The Fortress of Solitude
The world is a scary, unpredictable place, and for many people the logical response to this state of affairs is to build walls and build them high.
A fortress, that’s the answer! An impenetrable barrier between myself and the outside world! I’ll use the mightiest bricks, the sturdiest foundation, the highest-quality mortar, and my parapets will be lined with artillery so that no fool would dare try to shake up my world!
Unfortunately, with time, walls will crumble, mortar will turn to dust, and gunpowder will mold and become worthless as a deterrent. The wind will creep in, as will the cold, and you’ll have no protection, no means of dealing with the wilds that you’ve avoided your entire life.
A person who builds their own walls also builds their own prison. While protected from certain elements of the outside world, they are also doomed to remain inside those walls, the only protection they’ve invested in, lest they go through life completely defenseless against even the most meager of threats.
A Heavy Weight to Carry
Well if not a fortress, armor perhaps!
My home will be on my back, and all of the slings and arrows of the world will bounce off my steely hide! My plate will be hammered by the finest smiths, my mail cast from the strongest metals, and my shield constructed of unpierceable wood from the sturdiest trees that can be felled.
I will be a walking fortress, capable of moving throughout the world but still defended against those erratic winds of fate.
Though more mobile than a building, armor can weigh one down, especially over time. Dependency on physical goods to keep you comfortable and functioning through life is not a sustainable model. Metal can rust, wood can rot, and your muscles and back will suffer as a result of the great weight you carry trying to avoid the downsides of life in the pursuit of happiness.
The best method is to face the prickly elements completely naked, ready and willing to be shaped by powerful forces, and in doing so becoming more able to shape them as time goes by.
Walking with bare feet will hurt from time to time, but it makes you more capable of covering ground quickly, and over time your heels will harden.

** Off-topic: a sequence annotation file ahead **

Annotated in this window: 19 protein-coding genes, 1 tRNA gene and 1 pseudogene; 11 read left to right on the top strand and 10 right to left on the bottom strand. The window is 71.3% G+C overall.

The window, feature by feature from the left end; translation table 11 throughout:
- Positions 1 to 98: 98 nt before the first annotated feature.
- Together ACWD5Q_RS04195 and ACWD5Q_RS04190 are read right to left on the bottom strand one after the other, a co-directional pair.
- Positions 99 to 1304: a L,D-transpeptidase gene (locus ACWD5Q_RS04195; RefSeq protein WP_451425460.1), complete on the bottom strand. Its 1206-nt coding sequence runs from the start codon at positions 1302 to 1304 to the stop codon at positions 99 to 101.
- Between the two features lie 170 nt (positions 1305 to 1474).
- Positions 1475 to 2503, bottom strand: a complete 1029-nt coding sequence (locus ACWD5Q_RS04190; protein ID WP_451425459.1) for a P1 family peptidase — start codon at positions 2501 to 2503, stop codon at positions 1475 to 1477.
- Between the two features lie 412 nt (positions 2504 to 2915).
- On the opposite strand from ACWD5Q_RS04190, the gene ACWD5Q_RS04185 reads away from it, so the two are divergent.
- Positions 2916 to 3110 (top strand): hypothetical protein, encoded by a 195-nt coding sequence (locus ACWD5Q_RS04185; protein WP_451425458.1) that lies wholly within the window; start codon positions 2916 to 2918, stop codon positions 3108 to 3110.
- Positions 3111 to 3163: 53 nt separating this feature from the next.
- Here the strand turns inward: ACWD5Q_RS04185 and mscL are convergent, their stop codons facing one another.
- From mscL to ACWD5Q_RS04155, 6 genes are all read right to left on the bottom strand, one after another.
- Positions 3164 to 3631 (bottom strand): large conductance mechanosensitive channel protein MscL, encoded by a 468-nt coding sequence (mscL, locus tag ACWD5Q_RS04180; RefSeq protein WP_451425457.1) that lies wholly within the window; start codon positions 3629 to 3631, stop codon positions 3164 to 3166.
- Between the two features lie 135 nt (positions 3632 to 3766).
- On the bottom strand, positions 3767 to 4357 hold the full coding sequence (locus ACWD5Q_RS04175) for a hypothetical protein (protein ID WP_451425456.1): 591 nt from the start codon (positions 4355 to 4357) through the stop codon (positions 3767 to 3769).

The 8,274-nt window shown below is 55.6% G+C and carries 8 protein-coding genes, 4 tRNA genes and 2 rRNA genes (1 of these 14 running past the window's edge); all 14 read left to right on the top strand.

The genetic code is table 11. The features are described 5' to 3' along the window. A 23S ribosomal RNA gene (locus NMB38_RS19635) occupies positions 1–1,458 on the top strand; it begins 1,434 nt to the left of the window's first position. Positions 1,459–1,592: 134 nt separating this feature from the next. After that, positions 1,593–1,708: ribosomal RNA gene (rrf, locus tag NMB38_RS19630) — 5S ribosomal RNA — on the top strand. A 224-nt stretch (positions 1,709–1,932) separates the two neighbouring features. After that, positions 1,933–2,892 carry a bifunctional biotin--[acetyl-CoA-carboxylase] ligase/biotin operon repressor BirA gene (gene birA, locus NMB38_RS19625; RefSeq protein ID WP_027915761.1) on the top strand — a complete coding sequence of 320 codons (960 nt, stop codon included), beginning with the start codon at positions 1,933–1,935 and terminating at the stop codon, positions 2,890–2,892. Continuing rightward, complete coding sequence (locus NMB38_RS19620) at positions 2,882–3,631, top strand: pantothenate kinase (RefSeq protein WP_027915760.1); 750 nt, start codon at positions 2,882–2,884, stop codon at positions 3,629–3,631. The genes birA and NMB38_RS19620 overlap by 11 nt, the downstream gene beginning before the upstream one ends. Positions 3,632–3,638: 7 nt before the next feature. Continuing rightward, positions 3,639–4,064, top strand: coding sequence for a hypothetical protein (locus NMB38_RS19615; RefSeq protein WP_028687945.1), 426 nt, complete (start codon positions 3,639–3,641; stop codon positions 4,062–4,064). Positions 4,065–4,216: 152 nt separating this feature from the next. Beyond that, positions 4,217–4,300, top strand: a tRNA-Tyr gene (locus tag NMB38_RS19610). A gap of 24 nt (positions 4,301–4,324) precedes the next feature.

Living life without any barrier between you and the world opens you up to suffering and heartache and physical pain, but it also allows you to experience the full range of emotion, sensation, and elation.
The most powerful highs can only be experienced when you’ve suffered a goodly number of lows, and by leaving yourself exposed, you are able to ease into difficult situations, like slowly becoming acclimated to a hot bath, rather than experiencing one system shock after another any time you exit the gates of your fortress or remove your armor and are faced with the realities of unaided life.
There are elements that can be taken from the fortress and armor models and applied to the naked way of life with little trouble and few drawbacks, but the more reliant you are on yourself rather than stuff, the more quickly you’ll develop, strengthen, and be ready to take on the world au naturel.
If you can make decisions for yourself, you’ll never need to depend on someone else to make them for you again.
If you learn to cook, you’ll be able to feed yourself wherever you find yourself in the world.
If you are physically healthy, you’ll be able to cope with strenuous activity and hard work without complaint or thoughts of failure.
If you learn to communicate clearly, you’ll be able to convey your thoughts and needs regardless of the medium.
Work on improving yourself first, always. Everything else is an added bonus, and should supplement your life, not define it.
Update: January 27, 2017
I’ve written about this in many different ways over the years, and I think these metaphors hold up decently well. That so many of us use possession-crutches rather than strengthening ourselves, sans assistance, is the consequence of society and the well-meaning people who’ve shaped it. But that doesn’t mean we can’t become more resilient, and less reliant on things. Which in turn allows us to make better use of those things, and appreciate them more, because we’re no longer dependent on them.